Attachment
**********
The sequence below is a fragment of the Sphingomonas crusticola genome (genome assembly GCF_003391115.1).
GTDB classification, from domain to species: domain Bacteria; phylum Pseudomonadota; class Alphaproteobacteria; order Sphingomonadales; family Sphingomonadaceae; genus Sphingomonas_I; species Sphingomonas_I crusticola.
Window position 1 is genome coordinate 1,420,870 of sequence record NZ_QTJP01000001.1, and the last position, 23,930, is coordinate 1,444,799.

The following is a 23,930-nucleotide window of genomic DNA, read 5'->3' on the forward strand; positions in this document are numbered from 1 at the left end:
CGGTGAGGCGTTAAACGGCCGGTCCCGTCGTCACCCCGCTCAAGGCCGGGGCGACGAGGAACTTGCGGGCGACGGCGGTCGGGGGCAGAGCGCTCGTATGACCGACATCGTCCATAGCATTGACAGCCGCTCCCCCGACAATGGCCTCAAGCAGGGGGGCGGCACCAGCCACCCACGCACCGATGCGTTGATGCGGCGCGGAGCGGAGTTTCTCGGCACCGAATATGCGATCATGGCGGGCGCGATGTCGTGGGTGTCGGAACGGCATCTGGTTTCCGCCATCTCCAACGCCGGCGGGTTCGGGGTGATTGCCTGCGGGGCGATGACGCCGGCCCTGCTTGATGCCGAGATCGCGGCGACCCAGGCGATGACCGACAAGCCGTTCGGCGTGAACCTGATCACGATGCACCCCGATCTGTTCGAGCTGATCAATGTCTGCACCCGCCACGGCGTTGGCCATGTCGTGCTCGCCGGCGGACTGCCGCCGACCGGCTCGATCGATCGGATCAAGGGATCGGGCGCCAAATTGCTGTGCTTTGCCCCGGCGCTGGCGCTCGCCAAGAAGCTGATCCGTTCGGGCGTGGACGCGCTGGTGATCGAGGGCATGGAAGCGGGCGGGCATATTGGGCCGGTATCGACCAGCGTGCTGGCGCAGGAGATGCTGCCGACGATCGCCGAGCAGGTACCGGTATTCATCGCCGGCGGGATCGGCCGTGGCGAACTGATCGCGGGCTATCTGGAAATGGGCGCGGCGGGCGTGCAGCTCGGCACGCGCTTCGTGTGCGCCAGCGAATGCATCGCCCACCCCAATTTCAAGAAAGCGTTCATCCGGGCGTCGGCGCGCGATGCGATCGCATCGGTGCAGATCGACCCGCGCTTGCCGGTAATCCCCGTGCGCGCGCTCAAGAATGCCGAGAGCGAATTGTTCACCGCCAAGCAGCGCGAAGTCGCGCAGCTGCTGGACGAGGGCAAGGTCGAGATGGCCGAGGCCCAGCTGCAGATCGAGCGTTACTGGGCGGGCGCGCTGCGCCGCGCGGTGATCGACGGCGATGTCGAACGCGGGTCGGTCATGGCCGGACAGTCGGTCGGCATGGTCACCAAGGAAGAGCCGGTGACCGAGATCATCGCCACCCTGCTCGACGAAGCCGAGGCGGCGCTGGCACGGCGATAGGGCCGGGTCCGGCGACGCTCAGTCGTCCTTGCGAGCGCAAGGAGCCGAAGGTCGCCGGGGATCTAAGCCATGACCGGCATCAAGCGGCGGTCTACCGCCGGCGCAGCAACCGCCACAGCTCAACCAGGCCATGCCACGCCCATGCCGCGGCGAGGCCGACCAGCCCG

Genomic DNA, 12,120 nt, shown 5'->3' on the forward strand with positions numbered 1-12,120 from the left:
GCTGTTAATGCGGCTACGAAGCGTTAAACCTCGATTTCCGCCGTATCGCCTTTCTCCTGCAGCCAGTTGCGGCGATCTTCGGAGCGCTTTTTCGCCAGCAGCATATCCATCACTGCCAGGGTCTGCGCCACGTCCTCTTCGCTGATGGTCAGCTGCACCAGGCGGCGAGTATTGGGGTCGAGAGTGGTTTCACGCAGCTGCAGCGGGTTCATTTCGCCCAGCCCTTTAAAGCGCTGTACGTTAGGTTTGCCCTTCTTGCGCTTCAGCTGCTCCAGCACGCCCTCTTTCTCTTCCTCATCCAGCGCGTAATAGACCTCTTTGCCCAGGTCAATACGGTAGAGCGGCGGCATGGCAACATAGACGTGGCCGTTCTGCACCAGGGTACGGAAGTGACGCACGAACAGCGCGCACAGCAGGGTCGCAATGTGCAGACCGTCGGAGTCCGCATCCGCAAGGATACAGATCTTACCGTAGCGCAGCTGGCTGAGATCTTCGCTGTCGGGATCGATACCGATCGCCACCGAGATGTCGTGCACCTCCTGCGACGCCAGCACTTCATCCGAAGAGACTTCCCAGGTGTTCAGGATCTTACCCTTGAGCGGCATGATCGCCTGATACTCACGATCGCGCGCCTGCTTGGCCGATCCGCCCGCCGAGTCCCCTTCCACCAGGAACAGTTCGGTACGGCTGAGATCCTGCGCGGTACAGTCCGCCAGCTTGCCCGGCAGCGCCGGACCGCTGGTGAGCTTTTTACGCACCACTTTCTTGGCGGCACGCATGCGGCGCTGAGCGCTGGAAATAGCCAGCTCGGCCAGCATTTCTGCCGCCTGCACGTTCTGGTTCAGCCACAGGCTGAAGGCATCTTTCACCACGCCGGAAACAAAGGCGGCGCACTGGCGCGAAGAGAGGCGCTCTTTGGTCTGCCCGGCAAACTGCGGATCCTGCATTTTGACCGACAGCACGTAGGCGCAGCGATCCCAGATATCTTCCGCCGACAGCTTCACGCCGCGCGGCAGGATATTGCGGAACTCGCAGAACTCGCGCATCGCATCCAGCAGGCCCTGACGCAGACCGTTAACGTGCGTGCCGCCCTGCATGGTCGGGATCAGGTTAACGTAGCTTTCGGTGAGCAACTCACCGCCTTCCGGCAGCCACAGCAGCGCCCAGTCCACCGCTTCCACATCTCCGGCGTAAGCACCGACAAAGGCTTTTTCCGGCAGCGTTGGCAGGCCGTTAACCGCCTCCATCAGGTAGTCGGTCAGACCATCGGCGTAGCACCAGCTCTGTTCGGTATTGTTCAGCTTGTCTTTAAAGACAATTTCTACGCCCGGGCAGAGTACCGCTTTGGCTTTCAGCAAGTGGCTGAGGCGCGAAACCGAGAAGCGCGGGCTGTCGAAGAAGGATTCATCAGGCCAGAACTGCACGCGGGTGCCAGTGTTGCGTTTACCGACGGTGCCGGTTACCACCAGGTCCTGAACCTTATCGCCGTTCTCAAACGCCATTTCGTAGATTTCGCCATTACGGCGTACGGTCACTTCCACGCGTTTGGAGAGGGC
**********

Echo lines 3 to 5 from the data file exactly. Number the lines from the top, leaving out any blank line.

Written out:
Window position 1 is genome coordinate 1,420,870 of sequence record NZ_QTJP01000001.1, and the last position, 23,930, is coordinate 1,444,799.

The following is a 23,930-nucleotide window of genomic DNA, read 5'->3' on the forward strand; positions in this document are numbered from 1 at the left end:
CGGTGAGGCGTTAAACGGCCGGTCCCGTCGTCACCCCGCTCAAGGCCGGGGCGACGAGGAACTTGCGGGCGACGGCGGTCGGGGGCAGAGCGCTCGTATGACCGACATCGTCCATAGCATTGACAGCCGCTCCCCCGACAATGGCCTCAAGCAGGGGGGCGGCACCAGCCACCCACGCACCGATGCGTTGATGCGGCGCGGAGCGGAGTTTCTCGGCACCGAATATGCGATCATGGCGGGCGCGATGTCGTGGGTGTCGGAACGGCATCTGGTTTCCGCCATCTCCAACGCCGGCGGGTTCGGGGTGATTGCCTGCGGGGCGATGACGCCGGCCCTGCTTGATGCCGAGATCGCGGCGACCCAGGCGATGACCGACAAGCCGTTCGGCGTGAACCTGATCACGATGCACCCCGATCTGTTCGAGCTGATCAATGTCTGCACCCGCCACGGCGTTGGCCATGTCGTGCTCGCCGGCGGACTGCCGCCGACCGGCTCGATCGATCGGATCAAGGGATCGGGCGCCAAATTGCTGTGCTTTGCCCCGGCGCTGGCGCTCGCCAAGAAGCTGATCCGTTCGGGCGTGGACGCGCTGGTGATCGAGGGCATGGAAGCGGGCGGGCATATTGGGCCGGTATCGACCAGCGTGCTGGCGCAGGAGATGCTGCCGACGATCGCCGAGCAGGTACCGGTATTCATCGCCGGCGGGATCGGCCGTGGCGAACTGATCGCGGGCTATCTGGAAATGGGCGCGGCGGGCGTGCAGCTCGGCACGCGCTTCGTGTGCGCCAGCGAATGCATCGCCCACCCCAATTTCAAGAAAGCGTTCATCCGGGCGTCGGCGCGCGATGCGATCGCATCGGTGCAGATCGACCCGCGCTTGCCGGTAATCCCCGTGCGCGCGCTCAAGAATGCCGAGAGCGAATTGTTCACCGCCAAGCAGCGCGAAGTCGCGCAGCTGCTGGACGAGGGCAAGGTCGAGATGGCCGAGGCCCAGCTGCAGATCGAGCGTTACTGGGCGGGCGCGCTGCGCCGCGCGGTGATCGACGGCGATGTCGAACGCGGGTCGGTCATGGCCGGACAGTCGGTCGGCATGGTCACCAAGGAAGAGCCGGTGACCGAGATCATCGCCACCCTGCTCGACGAAGCCGAGGCGGCGCTGGCACGGCGATAGGGCCGGGTCCGGCGACGCTCAGTCGTCCTTGCGAGCGCAAGGAGCCGAAGGTCGCCGGGGATCTAAGCCATGACCGGCATCAAGCGGCGGTCTACCGCCGGCGCAGCAACCGCCACAGCTCAACCAGGCCATGCCACGCCCATGCCGCGGCGAGGCCGACCAGCCCG